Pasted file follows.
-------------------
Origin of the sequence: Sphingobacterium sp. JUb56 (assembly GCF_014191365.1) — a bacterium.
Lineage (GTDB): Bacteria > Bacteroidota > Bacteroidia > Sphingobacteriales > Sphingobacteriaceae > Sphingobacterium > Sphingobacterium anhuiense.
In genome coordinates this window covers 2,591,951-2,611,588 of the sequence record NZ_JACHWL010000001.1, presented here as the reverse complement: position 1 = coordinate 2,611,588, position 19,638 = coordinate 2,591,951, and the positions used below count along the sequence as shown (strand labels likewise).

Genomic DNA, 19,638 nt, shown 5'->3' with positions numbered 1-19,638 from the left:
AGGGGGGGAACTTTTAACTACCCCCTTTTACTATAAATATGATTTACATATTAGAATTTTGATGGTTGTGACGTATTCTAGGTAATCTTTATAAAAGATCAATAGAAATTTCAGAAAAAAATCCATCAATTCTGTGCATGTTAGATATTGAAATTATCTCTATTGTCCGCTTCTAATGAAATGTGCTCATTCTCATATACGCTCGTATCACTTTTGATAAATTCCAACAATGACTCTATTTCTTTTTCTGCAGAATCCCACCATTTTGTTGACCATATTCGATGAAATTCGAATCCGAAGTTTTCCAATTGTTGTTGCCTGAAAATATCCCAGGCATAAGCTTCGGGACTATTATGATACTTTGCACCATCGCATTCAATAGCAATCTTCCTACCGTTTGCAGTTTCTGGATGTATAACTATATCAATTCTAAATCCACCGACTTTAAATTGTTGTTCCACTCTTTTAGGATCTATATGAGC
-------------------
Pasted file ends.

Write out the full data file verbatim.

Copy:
Origin of the sequence: Sphingobacterium sp. JUb56 (assembly GCF_014191365.1) — a bacterium.
Lineage (GTDB): Bacteria > Bacteroidota > Bacteroidia > Sphingobacteriales > Sphingobacteriaceae > Sphingobacterium > Sphingobacterium anhuiense.
In genome coordinates this window covers 2,591,951-2,611,588 of the sequence record NZ_JACHWL010000001.1, presented here as the reverse complement: position 1 = coordinate 2,611,588, position 19,638 = coordinate 2,591,951, and the positions used below count along the sequence as shown (strand labels likewise).

Genomic DNA, 19,638 nt, shown 5'->3' with positions numbered 1-19,638 from the left:
AGGGGGGGAACTTTTAACTACCCCCTTTTACTATAAATATGATTTACATATTAGAATTTTGATGGTTGTGACGTATTCTAGGTAATCTTTATAAAAGATCAATAGAAATTTCAGAAAAAAATCCATCAATTCTGTGCATGTTAGATATTGAAATTATCTCTATTGTCCGCTTCTAATGAAATGTGCTCATTCTCATATACGCTCGTATCACTTTTGATAAATTCCAACAATGACTCTATTTCTTTTTCTGCAGAATCCCACCATTTTGTTGACCATATTCGATGAAATTCGAATCCGAAGTTTTCCAATTGTTGTTGCCTGAAAATATCCCAGGCATAAGCTTCGGGACTATTATGATACTTTGCACCATCGCATTCAATAGCAATCTTCCTACCGTTTGCAGTTTCTGGATGTATAACTATATCAATTCTAAATCCACCGACTTTAAATTGTTGTTCCACTCTTTTAGGATCTATATGAGC